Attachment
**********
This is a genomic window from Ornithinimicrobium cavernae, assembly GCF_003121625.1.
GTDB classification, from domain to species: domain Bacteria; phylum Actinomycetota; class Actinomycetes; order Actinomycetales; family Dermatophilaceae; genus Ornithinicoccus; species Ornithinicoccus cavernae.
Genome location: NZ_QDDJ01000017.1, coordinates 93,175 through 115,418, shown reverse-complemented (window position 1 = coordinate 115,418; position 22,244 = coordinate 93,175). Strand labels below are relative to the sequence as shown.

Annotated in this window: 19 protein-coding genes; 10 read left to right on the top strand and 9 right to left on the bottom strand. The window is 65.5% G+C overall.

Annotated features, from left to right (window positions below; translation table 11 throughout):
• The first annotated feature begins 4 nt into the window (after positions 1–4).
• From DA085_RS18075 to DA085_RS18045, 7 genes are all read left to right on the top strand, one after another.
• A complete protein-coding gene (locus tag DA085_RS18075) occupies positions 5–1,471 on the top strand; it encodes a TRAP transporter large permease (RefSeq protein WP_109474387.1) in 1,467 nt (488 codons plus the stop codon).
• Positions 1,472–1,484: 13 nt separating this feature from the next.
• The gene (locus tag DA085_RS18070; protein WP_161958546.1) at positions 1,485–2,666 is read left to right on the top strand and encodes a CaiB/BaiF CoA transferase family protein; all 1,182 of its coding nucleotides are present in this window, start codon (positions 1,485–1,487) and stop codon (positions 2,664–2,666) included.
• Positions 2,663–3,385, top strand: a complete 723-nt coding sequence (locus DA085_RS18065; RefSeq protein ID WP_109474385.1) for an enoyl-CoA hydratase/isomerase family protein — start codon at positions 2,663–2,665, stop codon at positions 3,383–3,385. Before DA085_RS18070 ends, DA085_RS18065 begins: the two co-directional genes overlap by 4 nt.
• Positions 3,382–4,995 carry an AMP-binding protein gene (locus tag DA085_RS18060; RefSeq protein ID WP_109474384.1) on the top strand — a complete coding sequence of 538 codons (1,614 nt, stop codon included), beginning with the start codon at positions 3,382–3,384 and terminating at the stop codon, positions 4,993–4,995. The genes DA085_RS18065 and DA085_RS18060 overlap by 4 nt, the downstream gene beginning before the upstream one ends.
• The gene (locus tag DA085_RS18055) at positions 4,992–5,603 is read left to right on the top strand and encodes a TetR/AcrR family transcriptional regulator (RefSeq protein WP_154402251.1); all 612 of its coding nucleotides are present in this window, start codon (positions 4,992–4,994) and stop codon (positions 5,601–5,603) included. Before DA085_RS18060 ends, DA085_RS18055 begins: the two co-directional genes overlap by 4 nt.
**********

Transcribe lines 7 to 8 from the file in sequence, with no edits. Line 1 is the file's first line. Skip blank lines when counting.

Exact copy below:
• From DA085_RS18075 to DA085_RS18045, 7 genes are all read left to right on the top strand, one after another.
• A complete protein-coding gene (locus tag DA085_RS18075) occupies positions 5–1,471 on the top strand; it encodes a TRAP transporter large permease (RefSeq protein WP_109474387.1) in 1,467 nt (488 codons plus the stop codon).